When a former Ballon d'Or winner was elected as the country's President, most Liberians would have thought their fortunes on the football pitch would be transformed.
Four and a half years on, stakeholders are still hoping George Weah can dribble past mounting problems and help lift the national game.
The 55-year-old was sworn in as President in January 2018, promising to turn the economy around, fight corruption, reform education and healthcare and create tens of thousands of jobs for the poor.
But, most of the way through his six-year term in office, some of his biggest supporters believe football's financial struggles and lack of development, infrastructure and investment stem from the West African country's broken economy.
"The government has other priorities like education, the challenging health sector among others," Liberia Football Association (LFA) technical director Henry Browne told BBC Sport Africa.
"In the 1980s and 90s, every government entity infused money into football, which is not the case now.
"We are still behind in terms of adequate financial support. Expectations are high on the government from other sectors, but I think it needs to increase its support so that we can start to compete."
Many had expected Weah to be as successful a President as he was a footballer.
The former Liberia striker made his name in Europe at Monaco, Paris Saint-Germain and AC Milan before brief spells at Chelsea and Manchester City.
On the eve of his inauguration, then-LFA boss Musa Bility predicted a bright future for football. After all, Weah promised to make "transforming the lives of all Liberians" the "singular mission" of his presidency.
Bility also sat on the Confederation of African Football's executive committee, but was given a 10-year ban by Fifa in July 2019 for breaching its code of ethics.
Challenges facing football
Liberia was embroiled in civil war during the 1990s but the national team had some of their best days, with Weah leading them to the Africa Cup of Nations finals in 1996 and 2002.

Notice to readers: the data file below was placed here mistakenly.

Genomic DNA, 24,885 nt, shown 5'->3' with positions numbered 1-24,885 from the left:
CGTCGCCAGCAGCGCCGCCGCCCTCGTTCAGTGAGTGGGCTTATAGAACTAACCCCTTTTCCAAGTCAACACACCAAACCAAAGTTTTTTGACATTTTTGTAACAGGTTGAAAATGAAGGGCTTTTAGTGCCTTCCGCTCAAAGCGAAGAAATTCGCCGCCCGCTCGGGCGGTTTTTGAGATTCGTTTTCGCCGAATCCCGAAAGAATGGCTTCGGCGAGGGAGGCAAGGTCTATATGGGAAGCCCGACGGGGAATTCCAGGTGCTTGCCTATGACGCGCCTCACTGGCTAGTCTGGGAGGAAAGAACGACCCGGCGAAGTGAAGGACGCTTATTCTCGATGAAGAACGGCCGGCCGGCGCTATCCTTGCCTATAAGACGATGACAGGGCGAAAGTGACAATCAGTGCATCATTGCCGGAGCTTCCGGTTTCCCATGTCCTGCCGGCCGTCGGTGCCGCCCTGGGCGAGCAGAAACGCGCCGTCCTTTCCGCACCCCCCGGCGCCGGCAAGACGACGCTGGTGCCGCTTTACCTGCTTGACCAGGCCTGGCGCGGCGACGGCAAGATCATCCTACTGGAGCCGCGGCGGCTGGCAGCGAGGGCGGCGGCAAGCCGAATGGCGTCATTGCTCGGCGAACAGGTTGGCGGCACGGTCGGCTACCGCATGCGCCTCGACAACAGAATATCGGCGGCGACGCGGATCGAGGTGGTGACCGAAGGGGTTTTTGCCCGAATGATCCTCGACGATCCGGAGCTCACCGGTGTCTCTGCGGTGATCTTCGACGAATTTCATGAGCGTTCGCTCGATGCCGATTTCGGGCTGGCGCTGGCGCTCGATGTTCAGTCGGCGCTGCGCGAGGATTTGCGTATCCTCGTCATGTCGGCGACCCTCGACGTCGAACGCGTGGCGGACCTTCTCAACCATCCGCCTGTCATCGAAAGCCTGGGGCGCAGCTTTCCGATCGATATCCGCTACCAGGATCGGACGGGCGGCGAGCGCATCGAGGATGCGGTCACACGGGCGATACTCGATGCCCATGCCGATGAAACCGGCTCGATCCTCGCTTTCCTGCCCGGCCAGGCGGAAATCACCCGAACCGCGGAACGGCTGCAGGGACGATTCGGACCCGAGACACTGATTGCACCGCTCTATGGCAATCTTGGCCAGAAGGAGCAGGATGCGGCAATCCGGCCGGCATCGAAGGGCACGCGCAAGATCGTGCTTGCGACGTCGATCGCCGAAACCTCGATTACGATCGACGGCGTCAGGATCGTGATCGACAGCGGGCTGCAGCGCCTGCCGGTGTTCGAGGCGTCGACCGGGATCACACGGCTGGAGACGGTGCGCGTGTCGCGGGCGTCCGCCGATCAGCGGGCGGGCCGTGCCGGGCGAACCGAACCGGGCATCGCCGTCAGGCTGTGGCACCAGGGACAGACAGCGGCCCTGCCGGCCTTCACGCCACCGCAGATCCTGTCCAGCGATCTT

He served as the national team's technical director between 2000 and 2002 - while still a player - and launched an unsuccessful bit to run the LFA after retiring in 2004 before turning to politics a year later.
It is now two decades since the Lone Stars appeared at a major tournament and the country's national stadium, the Samuel Kanyon Doe (SKD) sports complex, was one of several deemed unfit to hold international matches by Caf and Fifa last August.
Liberia have a better chance than ever of making the next Nations Cup finals in Ivory Coast in 2024, with their qualifying group reduced to three teams after Zimbabwe were removed.
But, after an opening defeat by Morocco, the financially-stricken LFA are searching for a new coach after deciding not to extend the contract of Peter Butler.
Former Lyon and PSG player James Debbah - also Weah's cousin - shared the international stage with the president for more than two decades but sees politics as very different from football.
"We were successful when he was on the field," Debbah, 52, said.
"It is a lot more different now trying to reconcile everyone, bringing former professional players to work at the Ministry of Youth & Sports and trying to get the country back on track."